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Charlotte's Belmont Neighborhood - From a Mill Village to More Than a Century Later
Item 15 of 18
This is a contributing entry for Charlotte's Belmont Neighborhood - From a Mill Village to More Than a Century Later and only appears as part of that tour.Learn More.
This stop is currently the Salvation Army Chapel. The 1903 Charlotte City directory lists this property as Belmont Graded School, with well-known journalist and child labor activist Rev. AJ McKelway serving as principal. McKelway wrote a series of editorials opposing the labor of young children in mills for long workdays and in unhealthy conditions.

  • Plant, Sky, Cloud, Fixture
  • Publication, Font, Gas, Wood

In 1903, he became editor of the Charlotte News and broadened his focus to the entire South. In that year the North Carolina General Assembly passed a weak law, with no enforcement provisions, prohibiting the employment of children under 12 and establishing a maximum 66-hour workweek for children under 18.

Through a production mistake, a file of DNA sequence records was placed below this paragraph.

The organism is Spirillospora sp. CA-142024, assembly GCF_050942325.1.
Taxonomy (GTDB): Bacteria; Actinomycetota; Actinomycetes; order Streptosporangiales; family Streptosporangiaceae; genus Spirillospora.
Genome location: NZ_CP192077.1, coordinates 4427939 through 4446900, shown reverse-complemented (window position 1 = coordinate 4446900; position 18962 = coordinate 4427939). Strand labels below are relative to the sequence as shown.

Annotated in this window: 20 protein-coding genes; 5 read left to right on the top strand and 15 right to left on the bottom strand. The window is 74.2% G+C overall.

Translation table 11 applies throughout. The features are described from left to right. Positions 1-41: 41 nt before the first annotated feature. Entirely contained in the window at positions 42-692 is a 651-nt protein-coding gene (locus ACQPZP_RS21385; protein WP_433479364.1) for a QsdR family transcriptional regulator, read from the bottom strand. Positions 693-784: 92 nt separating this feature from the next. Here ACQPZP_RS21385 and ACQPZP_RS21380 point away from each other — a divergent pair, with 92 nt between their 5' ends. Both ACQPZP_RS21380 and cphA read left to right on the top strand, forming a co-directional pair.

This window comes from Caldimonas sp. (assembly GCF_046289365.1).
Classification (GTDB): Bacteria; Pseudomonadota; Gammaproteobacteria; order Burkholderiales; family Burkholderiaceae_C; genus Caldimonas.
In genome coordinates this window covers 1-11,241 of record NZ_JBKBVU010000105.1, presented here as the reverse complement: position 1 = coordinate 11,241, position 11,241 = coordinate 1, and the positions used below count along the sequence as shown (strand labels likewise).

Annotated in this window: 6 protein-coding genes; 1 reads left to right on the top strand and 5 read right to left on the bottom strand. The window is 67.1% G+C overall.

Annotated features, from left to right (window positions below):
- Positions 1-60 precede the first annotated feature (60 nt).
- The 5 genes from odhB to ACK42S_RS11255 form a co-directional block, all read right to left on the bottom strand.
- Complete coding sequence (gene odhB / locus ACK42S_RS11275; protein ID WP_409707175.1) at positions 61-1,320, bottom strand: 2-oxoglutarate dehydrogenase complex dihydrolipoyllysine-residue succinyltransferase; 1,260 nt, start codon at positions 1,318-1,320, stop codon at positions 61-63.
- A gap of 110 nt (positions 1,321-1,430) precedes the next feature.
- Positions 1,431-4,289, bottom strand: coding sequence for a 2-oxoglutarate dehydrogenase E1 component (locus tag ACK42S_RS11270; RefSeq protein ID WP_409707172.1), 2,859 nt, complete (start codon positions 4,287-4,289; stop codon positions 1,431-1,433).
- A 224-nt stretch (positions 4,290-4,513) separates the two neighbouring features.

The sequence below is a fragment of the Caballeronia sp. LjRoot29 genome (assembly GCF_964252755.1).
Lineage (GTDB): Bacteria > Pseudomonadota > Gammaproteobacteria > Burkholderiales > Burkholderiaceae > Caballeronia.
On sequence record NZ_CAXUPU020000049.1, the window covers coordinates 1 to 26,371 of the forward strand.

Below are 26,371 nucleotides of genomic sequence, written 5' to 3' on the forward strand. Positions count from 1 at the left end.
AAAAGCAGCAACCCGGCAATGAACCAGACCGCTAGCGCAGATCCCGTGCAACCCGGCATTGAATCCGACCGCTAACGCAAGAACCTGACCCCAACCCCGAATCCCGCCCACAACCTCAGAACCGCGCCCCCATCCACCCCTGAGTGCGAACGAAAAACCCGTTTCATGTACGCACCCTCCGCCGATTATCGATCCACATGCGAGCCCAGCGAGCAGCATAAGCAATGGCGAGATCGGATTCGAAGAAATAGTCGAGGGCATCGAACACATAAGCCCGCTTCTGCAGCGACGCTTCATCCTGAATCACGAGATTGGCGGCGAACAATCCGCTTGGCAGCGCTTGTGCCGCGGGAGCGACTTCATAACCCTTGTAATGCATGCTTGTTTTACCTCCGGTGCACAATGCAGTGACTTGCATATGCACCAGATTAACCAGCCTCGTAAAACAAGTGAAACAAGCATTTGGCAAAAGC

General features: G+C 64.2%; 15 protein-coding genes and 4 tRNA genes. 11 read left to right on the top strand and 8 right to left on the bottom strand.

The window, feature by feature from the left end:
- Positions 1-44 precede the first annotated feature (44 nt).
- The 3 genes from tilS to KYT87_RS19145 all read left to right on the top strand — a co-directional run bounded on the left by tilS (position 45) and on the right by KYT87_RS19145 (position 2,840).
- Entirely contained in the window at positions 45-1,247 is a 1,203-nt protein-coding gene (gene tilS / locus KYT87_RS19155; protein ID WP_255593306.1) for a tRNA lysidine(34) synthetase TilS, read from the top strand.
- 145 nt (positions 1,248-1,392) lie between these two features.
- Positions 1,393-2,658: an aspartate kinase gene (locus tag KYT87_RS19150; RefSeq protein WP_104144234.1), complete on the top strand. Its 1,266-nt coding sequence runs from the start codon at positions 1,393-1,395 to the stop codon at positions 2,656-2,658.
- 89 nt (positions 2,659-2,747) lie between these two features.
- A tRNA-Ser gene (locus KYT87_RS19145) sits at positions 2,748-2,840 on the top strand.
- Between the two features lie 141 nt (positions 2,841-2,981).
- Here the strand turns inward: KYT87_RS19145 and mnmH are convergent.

In 1937, the Salvation Army begins using a part of the premises as its Family and Transient Bureau. In 1944 the Salvation Army Men’s Transient Lodge was the sole occupant of the building, which became the Salvation Army Belmont Community Center. It was rebuilt in 1957, reopening as The Salvation Army.

Head to the corner of Belmont and Seigle avenues. Cross Seigle Avenue and turn left, or south, on Seigle Avenue. You will find the medallion near the bus stop just past Otts Street.